Weakening of genealogy,  ancestory attachment to old ways of thinking and branch out to experiment with new relationships, experiments identity.

 Deep self versus self developed through genealogy, upbringing via family passes knowledge, societial impact

 Strong poet.  The layers of new vocabulary new trends in a culture Pre written poems

 Focault becoming other than what one is, contingent on others,

 Rory-strong poet, developing self, disaffiliate with predecessors, without influence, invitation to violence, the self above all else

 Riverio is a psychopath and should not be used as an example.  Psychological unstable. 

Sorelian nightmare

 Private self fashioning public mutual care, bipolar psychopath

Self fashioning has social impacts.

 Dorrine Kondo on race in French and Japanese fashion.

 Object, object

To be abject- is to embody the position of the social Other

To abject- to be in conflict with physical beings

 Transcending  Gender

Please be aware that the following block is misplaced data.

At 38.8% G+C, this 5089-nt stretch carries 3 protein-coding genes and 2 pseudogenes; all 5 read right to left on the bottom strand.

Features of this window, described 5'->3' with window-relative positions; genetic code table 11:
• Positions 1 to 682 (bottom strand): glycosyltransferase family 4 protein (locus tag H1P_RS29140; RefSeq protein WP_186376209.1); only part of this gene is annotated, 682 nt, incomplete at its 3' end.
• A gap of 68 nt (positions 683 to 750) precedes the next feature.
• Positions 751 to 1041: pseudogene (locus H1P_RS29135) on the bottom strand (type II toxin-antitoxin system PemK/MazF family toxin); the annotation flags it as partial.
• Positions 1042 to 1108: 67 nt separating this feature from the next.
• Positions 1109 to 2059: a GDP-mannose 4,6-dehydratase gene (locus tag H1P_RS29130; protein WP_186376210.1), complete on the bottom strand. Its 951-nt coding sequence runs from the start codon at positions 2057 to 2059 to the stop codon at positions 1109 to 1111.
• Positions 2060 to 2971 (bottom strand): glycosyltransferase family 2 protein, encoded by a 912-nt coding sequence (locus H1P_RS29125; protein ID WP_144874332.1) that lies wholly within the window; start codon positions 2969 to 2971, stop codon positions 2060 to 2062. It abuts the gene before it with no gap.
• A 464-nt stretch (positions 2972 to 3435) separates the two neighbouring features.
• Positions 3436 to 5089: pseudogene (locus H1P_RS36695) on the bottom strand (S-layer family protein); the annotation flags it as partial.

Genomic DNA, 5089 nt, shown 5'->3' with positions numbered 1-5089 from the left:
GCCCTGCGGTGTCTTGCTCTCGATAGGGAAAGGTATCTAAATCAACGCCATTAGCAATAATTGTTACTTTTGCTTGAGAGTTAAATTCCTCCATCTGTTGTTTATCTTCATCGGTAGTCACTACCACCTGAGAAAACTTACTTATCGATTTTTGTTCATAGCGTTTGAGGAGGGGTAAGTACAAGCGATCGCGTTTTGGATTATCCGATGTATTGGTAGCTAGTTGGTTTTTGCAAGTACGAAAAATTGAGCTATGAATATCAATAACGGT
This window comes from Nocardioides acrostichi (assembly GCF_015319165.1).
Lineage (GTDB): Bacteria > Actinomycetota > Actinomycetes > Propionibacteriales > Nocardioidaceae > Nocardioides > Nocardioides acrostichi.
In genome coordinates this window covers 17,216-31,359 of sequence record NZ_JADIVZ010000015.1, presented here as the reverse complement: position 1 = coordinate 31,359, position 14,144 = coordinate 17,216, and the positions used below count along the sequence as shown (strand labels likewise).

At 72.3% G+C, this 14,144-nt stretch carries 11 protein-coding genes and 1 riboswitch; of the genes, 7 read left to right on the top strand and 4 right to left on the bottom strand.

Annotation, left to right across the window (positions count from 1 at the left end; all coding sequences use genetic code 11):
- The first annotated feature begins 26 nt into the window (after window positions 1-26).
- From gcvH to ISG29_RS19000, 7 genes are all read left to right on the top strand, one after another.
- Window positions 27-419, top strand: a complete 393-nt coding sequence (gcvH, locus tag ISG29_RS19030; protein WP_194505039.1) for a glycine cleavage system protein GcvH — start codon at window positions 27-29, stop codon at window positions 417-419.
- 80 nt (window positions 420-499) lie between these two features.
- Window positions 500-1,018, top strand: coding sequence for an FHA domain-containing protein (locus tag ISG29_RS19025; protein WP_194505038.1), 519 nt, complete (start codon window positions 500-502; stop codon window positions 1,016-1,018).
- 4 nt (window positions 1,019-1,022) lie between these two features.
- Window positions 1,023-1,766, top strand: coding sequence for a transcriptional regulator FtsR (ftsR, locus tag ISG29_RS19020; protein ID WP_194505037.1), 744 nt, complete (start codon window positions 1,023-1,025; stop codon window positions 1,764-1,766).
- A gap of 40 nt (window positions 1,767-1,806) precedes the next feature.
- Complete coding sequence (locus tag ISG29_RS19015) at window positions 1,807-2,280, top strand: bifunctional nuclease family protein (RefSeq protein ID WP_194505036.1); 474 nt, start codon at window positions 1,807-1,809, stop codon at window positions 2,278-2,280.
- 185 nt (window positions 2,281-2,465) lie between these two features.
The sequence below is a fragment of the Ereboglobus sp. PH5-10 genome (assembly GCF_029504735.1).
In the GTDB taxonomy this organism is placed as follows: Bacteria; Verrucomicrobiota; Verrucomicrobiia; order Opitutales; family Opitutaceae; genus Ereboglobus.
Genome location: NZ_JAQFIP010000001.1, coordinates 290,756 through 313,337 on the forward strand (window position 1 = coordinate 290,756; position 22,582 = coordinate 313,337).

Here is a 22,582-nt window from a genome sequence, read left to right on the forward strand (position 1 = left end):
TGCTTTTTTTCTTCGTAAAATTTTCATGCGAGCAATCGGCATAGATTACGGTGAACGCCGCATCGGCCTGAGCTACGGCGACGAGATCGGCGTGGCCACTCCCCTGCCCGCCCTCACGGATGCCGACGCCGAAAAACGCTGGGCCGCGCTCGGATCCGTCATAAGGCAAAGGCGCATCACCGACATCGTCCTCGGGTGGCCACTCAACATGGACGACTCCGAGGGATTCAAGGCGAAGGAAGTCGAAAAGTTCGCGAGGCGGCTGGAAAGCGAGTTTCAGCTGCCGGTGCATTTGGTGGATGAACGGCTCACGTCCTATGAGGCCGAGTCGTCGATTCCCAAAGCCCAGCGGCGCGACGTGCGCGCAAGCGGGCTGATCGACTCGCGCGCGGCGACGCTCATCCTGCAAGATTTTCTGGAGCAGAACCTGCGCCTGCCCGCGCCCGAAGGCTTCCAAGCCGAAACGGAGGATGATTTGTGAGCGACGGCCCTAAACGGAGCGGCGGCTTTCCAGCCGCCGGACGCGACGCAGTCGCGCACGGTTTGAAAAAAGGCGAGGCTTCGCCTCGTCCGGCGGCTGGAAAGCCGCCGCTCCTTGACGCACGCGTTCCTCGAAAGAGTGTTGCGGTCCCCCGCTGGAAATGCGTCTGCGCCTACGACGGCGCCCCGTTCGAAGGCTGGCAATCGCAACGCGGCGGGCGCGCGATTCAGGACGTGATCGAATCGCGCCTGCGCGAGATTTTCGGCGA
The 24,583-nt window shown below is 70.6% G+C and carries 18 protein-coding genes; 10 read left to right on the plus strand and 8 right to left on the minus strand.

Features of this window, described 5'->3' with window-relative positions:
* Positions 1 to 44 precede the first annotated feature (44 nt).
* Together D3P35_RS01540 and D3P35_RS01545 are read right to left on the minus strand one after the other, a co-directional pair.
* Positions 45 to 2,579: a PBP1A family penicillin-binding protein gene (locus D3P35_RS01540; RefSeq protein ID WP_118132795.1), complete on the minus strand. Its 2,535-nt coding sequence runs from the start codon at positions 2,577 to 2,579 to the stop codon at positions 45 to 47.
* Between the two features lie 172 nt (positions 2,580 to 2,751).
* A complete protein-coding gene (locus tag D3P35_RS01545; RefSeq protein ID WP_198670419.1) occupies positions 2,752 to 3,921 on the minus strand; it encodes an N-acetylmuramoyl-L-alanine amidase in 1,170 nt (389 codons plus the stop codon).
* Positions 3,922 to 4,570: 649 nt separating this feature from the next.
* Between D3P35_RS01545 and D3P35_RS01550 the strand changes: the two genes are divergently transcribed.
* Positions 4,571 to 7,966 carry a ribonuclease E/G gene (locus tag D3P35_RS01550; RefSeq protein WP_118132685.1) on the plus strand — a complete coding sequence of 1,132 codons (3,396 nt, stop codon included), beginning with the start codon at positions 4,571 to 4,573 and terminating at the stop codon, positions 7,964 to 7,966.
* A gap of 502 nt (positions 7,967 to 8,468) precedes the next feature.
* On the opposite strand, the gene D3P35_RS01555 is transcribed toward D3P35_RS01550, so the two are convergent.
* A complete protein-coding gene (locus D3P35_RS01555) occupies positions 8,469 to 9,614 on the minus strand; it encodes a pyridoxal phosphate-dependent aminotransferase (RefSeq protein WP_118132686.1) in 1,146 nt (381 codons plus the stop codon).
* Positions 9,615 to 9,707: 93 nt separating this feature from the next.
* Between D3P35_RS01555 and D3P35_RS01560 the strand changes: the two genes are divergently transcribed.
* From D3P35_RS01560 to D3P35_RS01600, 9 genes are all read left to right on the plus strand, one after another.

Lacan- the Other, object as desire

 Defines woman as on object, the imaginary,  You don’t hate the mother you adhere to the thing you want but lack.

 Convention of style, conventions of gender identity.  

The cycle of the symbolic and the imaginary.  An unfillable.  Stereotypes or society imagines the ideas of  a woman the woman cannot fulfill those desires.

 Beyond fashion

 Silly girl. Popular culture, what is the influence,  popculture responding animalistically to the materials.  Humans become mindless freaks in this potentially sophisticated as

 Lee Tamahori-The Devil’s double-Uday Hussein- latif yahia the doubles double


Making a Statement in a Common Language (Jacob)